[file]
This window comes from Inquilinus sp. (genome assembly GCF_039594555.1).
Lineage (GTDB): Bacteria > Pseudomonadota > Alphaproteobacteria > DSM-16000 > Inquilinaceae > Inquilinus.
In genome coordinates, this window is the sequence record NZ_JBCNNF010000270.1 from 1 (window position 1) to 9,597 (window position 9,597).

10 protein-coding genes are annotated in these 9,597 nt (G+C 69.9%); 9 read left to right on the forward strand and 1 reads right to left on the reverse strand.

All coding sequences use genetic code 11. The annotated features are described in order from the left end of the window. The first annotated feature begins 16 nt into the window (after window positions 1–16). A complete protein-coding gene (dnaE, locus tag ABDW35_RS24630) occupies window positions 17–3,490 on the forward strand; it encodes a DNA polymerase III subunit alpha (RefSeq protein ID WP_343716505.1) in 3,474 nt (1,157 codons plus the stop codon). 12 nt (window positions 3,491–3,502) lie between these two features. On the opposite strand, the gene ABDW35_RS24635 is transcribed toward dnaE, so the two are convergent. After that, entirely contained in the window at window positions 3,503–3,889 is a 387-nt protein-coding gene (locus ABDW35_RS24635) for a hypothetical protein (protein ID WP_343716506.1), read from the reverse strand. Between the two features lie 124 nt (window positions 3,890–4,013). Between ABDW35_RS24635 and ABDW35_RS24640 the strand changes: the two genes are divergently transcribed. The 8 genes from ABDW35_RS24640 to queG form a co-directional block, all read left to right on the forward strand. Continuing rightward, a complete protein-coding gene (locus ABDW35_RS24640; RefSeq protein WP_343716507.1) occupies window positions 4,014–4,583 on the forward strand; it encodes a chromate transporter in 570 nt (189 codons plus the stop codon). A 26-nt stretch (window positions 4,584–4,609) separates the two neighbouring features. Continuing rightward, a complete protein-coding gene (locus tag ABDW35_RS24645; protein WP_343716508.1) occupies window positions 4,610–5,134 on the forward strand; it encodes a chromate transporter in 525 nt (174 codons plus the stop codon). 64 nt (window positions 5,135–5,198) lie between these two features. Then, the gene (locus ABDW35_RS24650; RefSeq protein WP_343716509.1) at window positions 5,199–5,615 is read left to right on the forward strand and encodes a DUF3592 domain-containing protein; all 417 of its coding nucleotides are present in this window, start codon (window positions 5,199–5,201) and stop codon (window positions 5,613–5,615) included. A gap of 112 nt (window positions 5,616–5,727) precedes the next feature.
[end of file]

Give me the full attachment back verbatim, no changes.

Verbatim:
This window comes from Inquilinus sp. (genome assembly GCF_039594555.1).
Lineage (GTDB): Bacteria > Pseudomonadota > Alphaproteobacteria > DSM-16000 > Inquilinaceae > Inquilinus.
In genome coordinates, this window is the sequence record NZ_JBCNNF010000270.1 from 1 (window position 1) to 9,597 (window position 9,597).

10 protein-coding genes are annotated in these 9,597 nt (G+C 69.9%); 9 read left to right on the forward strand and 1 reads right to left on the reverse strand.

All coding sequences use genetic code 11. The annotated features are described in order from the left end of the window. The first annotated feature begins 16 nt into the window (after window positions 1–16). A complete protein-coding gene (dnaE, locus tag ABDW35_RS24630) occupies window positions 17–3,490 on the forward strand; it encodes a DNA polymerase III subunit alpha (RefSeq protein ID WP_343716505.1) in 3,474 nt (1,157 codons plus the stop codon). 12 nt (window positions 3,491–3,502) lie between these two features. On the opposite strand, the gene ABDW35_RS24635 is transcribed toward dnaE, so the two are convergent. After that, entirely contained in the window at window positions 3,503–3,889 is a 387-nt protein-coding gene (locus ABDW35_RS24635) for a hypothetical protein (protein ID WP_343716506.1), read from the reverse strand. Between the two features lie 124 nt (window positions 3,890–4,013). Between ABDW35_RS24635 and ABDW35_RS24640 the strand changes: the two genes are divergently transcribed. The 8 genes from ABDW35_RS24640 to queG form a co-directional block, all read left to right on the forward strand. Continuing rightward, a complete protein-coding gene (locus ABDW35_RS24640; RefSeq protein WP_343716507.1) occupies window positions 4,014–4,583 on the forward strand; it encodes a chromate transporter in 570 nt (189 codons plus the stop codon). A 26-nt stretch (window positions 4,584–4,609) separates the two neighbouring features. Continuing rightward, a complete protein-coding gene (locus tag ABDW35_RS24645; protein WP_343716508.1) occupies window positions 4,610–5,134 on the forward strand; it encodes a chromate transporter in 525 nt (174 codons plus the stop codon). 64 nt (window positions 5,135–5,198) lie between these two features. Then, the gene (locus ABDW35_RS24650; RefSeq protein WP_343716509.1) at window positions 5,199–5,615 is read left to right on the forward strand and encodes a DUF3592 domain-containing protein; all 417 of its coding nucleotides are present in this window, start codon (window positions 5,199–5,201) and stop codon (window positions 5,613–5,615) included. A gap of 112 nt (window positions 5,616–5,727) precedes the next feature.